Loading...

Personal Stories and Testing Assumptions

Wednesday, October 22, 2014

by Kent Aitken RSS / cpsrenewalFacebook / cpsrenewalLinkedIn / Kent Aitkentwitter / kentdaitkengovloop / KentAitken


Recently a few of us spent an evening deconstructing the idea of storytelling: why we're drawn to it, how it works, and how we use stories personally and professionally.

(I've written about storytelling on CPSRenewal before (see: Towards a New Professionalism in Government), as has Nick, probably multiple times (see: Purposeful Story Telling).)

We looked at a number of angles, but the one that stuck out for me might be called the stories we tell ourselves. Ashleigh Weeden opened this rabbit hole for me with her fantastic blog post on the subject, and most of my post, today, is just encouraging you to go read it.

Humans have a deep-seated tendency to find patterns, categorize, and sort things in our minds. These can turn into heuristics about how we see ourselves, which could be as simple and innocuous as saying something like "I'm very intuitive." It might be true, or it might just be rationalizing shortcuts on decision-making. In other cases, some stories that may well have been true at some point can outlive their usefulness. And they influence how we approach the world and our jobs, for better and for worse.

Examining our stories is an incredibly useful exercise, a healthy testing of assumptions. But we also noted two things about this kind of introspection during that evening:
  • it's deeply uncomfortable - and full of cognitive dissonance - when we realize that some of the things we tell ourselves and others aren't true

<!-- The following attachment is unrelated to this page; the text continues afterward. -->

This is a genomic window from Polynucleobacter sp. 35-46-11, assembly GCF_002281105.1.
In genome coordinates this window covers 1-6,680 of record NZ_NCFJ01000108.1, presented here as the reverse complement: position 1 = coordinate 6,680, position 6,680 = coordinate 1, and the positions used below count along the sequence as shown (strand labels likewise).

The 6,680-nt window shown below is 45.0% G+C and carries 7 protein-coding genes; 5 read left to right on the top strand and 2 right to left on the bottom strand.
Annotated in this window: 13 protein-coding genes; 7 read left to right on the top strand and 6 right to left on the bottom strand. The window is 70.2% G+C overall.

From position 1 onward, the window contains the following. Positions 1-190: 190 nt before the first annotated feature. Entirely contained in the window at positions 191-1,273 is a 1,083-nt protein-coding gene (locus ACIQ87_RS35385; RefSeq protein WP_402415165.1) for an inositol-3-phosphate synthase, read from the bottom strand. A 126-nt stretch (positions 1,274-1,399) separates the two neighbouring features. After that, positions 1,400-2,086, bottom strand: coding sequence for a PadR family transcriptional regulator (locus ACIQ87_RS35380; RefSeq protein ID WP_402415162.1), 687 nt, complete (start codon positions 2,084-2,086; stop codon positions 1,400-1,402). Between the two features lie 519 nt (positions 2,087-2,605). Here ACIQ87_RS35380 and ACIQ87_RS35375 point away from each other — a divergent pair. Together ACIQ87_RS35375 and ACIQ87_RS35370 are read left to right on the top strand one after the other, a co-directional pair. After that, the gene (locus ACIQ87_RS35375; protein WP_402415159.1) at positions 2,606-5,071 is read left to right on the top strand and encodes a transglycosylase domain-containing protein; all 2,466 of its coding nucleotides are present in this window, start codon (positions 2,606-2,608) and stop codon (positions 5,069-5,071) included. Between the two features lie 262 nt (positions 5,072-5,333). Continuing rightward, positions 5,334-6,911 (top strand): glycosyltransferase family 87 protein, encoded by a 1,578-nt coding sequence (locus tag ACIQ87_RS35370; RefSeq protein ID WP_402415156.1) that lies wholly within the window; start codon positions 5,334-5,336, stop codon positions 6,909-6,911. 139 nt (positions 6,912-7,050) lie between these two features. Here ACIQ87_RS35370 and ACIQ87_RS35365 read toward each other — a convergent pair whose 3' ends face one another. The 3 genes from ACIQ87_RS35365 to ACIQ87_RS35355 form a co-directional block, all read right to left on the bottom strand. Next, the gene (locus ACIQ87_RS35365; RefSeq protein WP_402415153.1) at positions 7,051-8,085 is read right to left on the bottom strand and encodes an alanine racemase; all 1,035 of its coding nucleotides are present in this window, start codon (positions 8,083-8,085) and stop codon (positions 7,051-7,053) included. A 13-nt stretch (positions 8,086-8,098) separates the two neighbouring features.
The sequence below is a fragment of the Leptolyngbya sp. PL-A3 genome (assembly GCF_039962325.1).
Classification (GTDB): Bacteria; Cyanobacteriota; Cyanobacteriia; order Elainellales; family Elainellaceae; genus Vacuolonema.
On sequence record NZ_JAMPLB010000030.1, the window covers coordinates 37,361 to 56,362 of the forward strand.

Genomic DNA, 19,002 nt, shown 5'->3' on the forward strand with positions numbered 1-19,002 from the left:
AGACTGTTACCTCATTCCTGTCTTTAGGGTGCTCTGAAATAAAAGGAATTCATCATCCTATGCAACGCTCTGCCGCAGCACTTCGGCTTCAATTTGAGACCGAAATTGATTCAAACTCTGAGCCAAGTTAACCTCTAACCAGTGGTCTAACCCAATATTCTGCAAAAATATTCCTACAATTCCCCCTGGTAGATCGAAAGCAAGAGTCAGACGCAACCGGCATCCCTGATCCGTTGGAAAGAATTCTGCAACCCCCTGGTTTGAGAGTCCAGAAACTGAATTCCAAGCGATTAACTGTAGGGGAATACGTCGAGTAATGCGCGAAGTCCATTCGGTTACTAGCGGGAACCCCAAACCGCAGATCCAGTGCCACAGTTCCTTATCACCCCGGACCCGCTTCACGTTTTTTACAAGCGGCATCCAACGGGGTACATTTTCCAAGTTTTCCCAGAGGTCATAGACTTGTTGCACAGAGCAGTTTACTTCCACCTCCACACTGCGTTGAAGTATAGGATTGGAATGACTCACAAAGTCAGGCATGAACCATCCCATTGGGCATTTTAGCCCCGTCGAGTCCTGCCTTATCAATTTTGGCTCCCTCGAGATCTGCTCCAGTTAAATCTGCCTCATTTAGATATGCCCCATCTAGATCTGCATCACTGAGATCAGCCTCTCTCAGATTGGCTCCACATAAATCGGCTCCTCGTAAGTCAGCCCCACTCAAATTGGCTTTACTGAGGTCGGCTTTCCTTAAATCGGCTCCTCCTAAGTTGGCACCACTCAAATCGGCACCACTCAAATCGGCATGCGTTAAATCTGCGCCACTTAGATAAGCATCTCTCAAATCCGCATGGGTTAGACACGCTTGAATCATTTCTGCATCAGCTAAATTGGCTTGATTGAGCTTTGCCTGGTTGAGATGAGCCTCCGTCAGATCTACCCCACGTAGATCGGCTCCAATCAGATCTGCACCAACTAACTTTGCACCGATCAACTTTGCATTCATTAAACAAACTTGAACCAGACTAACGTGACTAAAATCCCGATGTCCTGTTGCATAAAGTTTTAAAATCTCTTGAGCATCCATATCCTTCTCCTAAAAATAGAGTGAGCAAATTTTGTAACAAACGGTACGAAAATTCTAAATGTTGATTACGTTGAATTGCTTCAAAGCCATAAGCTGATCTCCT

• it must be highly deliberate, with others challenging us and prodding; it would otherwise be as easy to rewrite our stories with just new, different fictions
I'll forgo the temptation to apply the above to public service renewal and change initiatives.

All of that to say. If you're interested, and you should be, you should read Ashleigh's excellent and courageous post. With the warning that it may lead to an uncomfortable but ultimately worthwhile exercise of introspection. 





Policy Wonk Talk on Uber's Arrival to Ottawa

Friday, October 17, 2014
by Nick Charney RSS / cpsrenewalFacebook / cpsrenewalLinkedIn / Nick Charneytwitter / nickcharneygovloop / nickcharneyGoogle+ / nickcharney


Last week Kent shared some thoughts on Uber's arrival in Ottawa. If you haven't heard of Uber, they are a peer-to-peer ride for fee service that directly connects available drivers with people seeking rides for a fee, levering their respective GPS phone coordinates, processing fares electronically and providing online reputation systems to rate riders and drivers. If you want more information on how Uber works, I suggest watching either Mashable's advertorial video or the Uber driver training video - it will give you a better sense of what Uber is all about.

Given that this is an area I'm interested in and have written about in the past (See: The Sharing Economy, Disruptive Innovation, and Regulatory Oversight) I thought it would be good to come back to it and give it a once over.

If you haven't yet read Kent's reflections (See: Why the Sharing Economy is Inevitable and We Need to Think Differently), I suggest you have a read-through and then circle back here as I'll be revisiting some of his arguments as well as some of my own; the goal of which is to highlight some concerns that policy makers and regulators ought to think about when they are considering how to handle disruptive innovation in established (and regulated) markets.

Just a heads up that this is a long wonkish post. Skip to the bottom for a TL;DR of key considerations.

On the inevitability of Uber and its ilk